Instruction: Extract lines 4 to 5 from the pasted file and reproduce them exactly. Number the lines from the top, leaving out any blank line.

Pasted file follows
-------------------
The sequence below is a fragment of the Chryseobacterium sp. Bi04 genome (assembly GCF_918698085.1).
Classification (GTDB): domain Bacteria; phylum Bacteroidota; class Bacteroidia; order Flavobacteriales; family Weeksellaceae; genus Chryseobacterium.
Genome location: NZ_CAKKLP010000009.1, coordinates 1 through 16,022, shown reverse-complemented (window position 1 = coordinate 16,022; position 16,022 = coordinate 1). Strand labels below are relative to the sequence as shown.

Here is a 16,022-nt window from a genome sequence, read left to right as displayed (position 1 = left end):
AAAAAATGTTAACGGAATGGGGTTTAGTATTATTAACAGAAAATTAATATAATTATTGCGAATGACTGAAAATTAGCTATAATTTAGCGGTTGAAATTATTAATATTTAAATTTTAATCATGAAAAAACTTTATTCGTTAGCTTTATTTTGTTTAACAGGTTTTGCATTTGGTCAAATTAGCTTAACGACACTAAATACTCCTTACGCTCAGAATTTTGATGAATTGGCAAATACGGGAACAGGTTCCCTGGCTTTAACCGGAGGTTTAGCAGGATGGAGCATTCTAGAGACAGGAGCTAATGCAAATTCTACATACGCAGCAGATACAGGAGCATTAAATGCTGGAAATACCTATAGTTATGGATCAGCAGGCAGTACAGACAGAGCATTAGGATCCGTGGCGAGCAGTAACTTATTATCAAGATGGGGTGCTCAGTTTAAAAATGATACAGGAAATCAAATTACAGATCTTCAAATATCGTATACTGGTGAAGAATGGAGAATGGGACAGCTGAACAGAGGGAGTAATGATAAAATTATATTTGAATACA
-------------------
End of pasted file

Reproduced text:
Here is a 16,022-nt window from a genome sequence, read left to right as displayed (position 1 = left end):
AAAAAATGTTAACGGAATGGGGTTTAGTATTATTAACAGAAAATTAATATAATTATTGCGAATGACTGAAAATTAGCTATAATTTAGCGGTTGAAATTATTAATATTTAAATTTTAATCATGAAAAAACTTTATTCGTTAGCTTTATTTTGTTTAACAGGTTTTGCATTTGGTCAAATTAGCTTAACGACACTAAATACTCCTTACGCTCAGAATTTTGATGAATTGGCAAATACGGGAACAGGTTCCCTGGCTTTAACCGGAGGTTTAGCAGGATGGAGCATTCTAGAGACAGGAGCTAATGCAAATTCTACATACGCAGCAGATACAGGAGCATTAAATGCTGGAAATACCTATAGTTATGGATCAGCAGGCAGTACAGACAGAGCATTAGGATCCGTGGCGAGCAGTAACTTATTATCAAGATGGGGTGCTCAGTTTAAAAATGATACAGGAAATCAAATTACAGATCTTCAAATATCGTATACTGGTGAAGAATGGAGAATGGGACAGCTGAACAGAGGGAGTAATGATAAAATTATATTTGAATACA